Paying Hubris’ Fare at Uber

Lance Accountability, Integrity, Leadership, People Comments

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This morning brought the news that Travis Kalanick has succumbed to investor pressure and resigned his post as CEO of the company he founded, Uber. According to the New York Times, five investors who control more than 25% of Uber’s stock and hold approximately 40% of its voting power issued the resignation demand to Kalanick by way of letter yesterday. This news is hardly surprising, given the PR nightmare that Uber has been driving around with for the past six months. As detailed by Bloomberg News:

In December, Uber pulled its self-driving cars off the road in San Francisco after the California Department of Motor Vehicles said they were operating illegally without an autonomous vehicle license. In January, more than 200,000 people uninstalled their accounts, and #DeleteUber trended on Twitter, after the company was accused of undermining a New York taxi union strike protesting President Donald Trump’s refugee ban. On Feb. 2, Kalanick reluctantly left his spot on Trump’s business advisory council to appease the company’s liberal-leaning employees and users—not to mention its many immigrant drivers. On Feb. 19, a former software engineer at Uber wrote a blog post alleging that she had been propositioned for sex by her manager and that when she’d taken the issue to human resources, an HR rep had said that he wouldn’t be punished, in part, because he was a “high performer.” On Feb. 23, Alphabet’s autonomous car company Waymo sued Uber and its self-driving car company Otto, accusing an Uber employee of stealing trade secrets by downloading 14,000 files onto an external hard drive. On Monday, Uber’s head of engineering resigned after the company said it learned that he had faced a sexual harassment complaint at Alphabet, his former employer. He denied the allegations.

That recitation of recent history was in an article detailing the public humiliation Kalanick and Uber suffered after video of him arguing with an Uber driver became public.

That incident, and the public fallout from it, led to Uber’s CEO to author what he titled “A Profound Apology”:

By now I’m sure you’ve seen the video where I treated an Uber driver disrespectfully. To say that I am ashamed is an extreme understatement. My job as your leader is to lead…and that starts with behaving in a way that makes us all proud. That is not what I did, and it cannot be explained away.

It’s clear this video is a reflection of me—and the criticism we’ve received is a stark reminder that I must fundamentally change as a leader and grow up. This is the first time I’ve been willing to admit that I need leadership help and I intend to get it.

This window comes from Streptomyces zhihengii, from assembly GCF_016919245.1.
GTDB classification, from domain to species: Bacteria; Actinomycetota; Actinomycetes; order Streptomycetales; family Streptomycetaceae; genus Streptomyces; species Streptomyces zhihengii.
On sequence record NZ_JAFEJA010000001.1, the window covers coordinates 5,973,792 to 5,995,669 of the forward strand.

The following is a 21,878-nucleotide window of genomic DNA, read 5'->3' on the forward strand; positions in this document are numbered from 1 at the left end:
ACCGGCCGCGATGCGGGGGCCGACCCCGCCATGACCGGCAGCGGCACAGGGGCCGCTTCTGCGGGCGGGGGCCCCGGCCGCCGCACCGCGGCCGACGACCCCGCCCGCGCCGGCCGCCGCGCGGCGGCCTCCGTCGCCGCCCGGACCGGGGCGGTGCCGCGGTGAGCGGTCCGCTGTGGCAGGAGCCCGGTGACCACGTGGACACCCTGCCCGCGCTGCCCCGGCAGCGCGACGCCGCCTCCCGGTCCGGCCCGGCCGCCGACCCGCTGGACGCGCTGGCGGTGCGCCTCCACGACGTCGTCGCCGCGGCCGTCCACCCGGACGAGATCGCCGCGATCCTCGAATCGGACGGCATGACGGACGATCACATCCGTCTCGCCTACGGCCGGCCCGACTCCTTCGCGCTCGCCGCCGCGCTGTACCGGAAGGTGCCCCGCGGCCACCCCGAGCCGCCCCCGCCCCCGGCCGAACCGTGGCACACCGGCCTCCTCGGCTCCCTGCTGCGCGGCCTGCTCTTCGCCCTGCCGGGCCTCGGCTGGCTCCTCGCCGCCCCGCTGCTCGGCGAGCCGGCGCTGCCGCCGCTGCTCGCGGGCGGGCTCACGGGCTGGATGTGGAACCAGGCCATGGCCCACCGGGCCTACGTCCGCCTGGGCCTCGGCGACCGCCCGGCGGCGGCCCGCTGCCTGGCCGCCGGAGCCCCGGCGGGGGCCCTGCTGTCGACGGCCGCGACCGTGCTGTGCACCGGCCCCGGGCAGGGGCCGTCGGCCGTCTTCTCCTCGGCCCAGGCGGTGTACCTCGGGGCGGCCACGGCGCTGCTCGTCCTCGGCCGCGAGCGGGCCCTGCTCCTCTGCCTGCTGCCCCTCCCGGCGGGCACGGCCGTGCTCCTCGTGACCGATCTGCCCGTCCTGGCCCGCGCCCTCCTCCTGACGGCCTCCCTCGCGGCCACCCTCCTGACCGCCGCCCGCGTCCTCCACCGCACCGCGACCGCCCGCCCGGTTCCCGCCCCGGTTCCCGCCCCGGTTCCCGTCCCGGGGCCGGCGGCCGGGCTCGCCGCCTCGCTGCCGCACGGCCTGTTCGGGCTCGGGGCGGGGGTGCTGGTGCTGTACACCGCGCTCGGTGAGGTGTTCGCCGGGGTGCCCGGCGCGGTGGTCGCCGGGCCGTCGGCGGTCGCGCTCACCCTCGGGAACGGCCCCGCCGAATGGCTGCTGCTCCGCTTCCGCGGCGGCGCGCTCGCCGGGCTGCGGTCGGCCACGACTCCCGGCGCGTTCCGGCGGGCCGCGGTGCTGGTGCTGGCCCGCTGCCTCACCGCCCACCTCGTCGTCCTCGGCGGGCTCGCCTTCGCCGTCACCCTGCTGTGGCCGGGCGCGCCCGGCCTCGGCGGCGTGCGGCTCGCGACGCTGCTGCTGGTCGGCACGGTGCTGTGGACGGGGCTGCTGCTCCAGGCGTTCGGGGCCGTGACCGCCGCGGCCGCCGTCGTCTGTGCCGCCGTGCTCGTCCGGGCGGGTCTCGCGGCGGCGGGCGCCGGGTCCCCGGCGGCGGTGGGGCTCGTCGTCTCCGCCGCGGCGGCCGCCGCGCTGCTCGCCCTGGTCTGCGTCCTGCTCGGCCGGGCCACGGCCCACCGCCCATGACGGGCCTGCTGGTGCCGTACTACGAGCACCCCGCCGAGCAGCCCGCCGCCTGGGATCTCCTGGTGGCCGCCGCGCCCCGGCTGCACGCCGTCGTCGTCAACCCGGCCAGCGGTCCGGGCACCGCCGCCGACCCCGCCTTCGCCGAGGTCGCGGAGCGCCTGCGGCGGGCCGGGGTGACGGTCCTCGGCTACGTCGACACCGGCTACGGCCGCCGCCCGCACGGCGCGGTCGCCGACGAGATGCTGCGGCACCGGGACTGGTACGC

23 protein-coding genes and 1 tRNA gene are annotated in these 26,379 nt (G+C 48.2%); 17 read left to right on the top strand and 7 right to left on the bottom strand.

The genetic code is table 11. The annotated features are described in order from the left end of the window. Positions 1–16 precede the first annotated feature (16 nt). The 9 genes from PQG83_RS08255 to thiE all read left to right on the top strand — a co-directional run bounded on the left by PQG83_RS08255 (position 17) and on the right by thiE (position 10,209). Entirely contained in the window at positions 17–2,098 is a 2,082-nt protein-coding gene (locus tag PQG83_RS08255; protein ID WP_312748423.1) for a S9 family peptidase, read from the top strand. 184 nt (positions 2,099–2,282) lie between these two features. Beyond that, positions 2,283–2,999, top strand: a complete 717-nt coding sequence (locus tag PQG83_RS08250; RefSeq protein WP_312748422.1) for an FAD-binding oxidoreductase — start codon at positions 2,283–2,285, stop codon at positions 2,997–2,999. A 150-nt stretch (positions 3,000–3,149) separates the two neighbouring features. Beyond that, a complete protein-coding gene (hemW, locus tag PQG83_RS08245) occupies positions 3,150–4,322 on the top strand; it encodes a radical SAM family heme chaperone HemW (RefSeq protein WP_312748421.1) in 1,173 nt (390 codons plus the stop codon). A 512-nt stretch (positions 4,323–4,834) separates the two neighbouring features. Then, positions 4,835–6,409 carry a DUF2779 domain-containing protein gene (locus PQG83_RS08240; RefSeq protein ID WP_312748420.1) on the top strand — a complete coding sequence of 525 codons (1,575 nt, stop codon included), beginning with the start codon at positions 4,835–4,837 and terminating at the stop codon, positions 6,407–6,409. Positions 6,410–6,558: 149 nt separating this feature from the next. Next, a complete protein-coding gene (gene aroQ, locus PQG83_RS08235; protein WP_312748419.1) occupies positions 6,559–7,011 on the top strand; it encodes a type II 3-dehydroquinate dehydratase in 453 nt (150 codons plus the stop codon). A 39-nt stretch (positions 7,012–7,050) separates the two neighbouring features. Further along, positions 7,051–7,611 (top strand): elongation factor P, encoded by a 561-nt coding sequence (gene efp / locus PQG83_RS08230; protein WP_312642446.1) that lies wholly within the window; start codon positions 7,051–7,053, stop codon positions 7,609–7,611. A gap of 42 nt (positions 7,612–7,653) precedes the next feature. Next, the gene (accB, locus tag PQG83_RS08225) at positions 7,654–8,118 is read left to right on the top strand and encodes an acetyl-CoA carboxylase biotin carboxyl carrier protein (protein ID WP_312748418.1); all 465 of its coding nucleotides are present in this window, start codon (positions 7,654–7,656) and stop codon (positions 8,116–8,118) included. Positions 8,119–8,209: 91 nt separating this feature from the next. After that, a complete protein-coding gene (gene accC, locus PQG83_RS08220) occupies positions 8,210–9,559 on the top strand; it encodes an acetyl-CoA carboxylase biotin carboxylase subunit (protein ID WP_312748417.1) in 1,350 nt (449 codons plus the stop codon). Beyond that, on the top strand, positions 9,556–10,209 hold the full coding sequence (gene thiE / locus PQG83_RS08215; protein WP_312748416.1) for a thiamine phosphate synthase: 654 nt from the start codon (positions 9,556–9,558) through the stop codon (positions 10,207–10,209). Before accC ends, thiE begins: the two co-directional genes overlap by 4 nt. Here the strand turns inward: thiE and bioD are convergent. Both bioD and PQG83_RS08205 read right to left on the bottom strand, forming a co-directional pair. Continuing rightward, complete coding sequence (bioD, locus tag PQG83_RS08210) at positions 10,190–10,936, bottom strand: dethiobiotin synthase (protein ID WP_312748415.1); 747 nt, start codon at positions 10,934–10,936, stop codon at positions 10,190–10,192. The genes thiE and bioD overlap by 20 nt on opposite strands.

I want to profoundly apologize to Fawzi, as well as the driver and rider community, and to the Uber team.

—Travis

A lot of digital ink is going to be spilled dissecting today’s news, and the present and future implications of it. What does it mean for Uber going forward? What does it say about the Silicon Valley Startup Culture? As one of Uber’s board members put it:

But, as I saw the news this morning when I awoke, my mind went to the past … to a lesson nearly 3,000 years old: Proverbs 16:18 —

Pride goes before destruction, and a haughty spirit before a fall.

A little humility within Kalanick as a 30-year-old would have spared him from having to learn these lessons as a 40-year-old via public shaming. Leading others is more than making the important decisions about course and speed from the big chair while enjoying the perks of rank in the organization’s wheel-house. The ship’s captain’s sacred duty is to protect its passengers and crew.

The wealth and power that come with sitting in the Captain’s Chair of a billion-dollar enterprise like Uber creates space and freedom to act like an “asshole” with seeming impunity. As ancient wisdom and today’s news both demonstrate, that space free of consequences is a mirage. Pride is like a computer virus — a line of malicious code that will wreak havoc on the system eventually. The firewalls of wealth and fame will only hold for so long. Ultimately, pride will infect the system in a way that leads the system to act in self-destructing ways. Believe me, I know: I, too, have been fired before as a result of my pride running amok.

Here’s hoping that among the many lessons leaders will look to take from Uber’s fantastic story overall, and this sordid chapter in particular, this moral of the story isn’t ignored: Either through humility “Leaders Eat Last,” or eventually Pride will at last eat the leaders.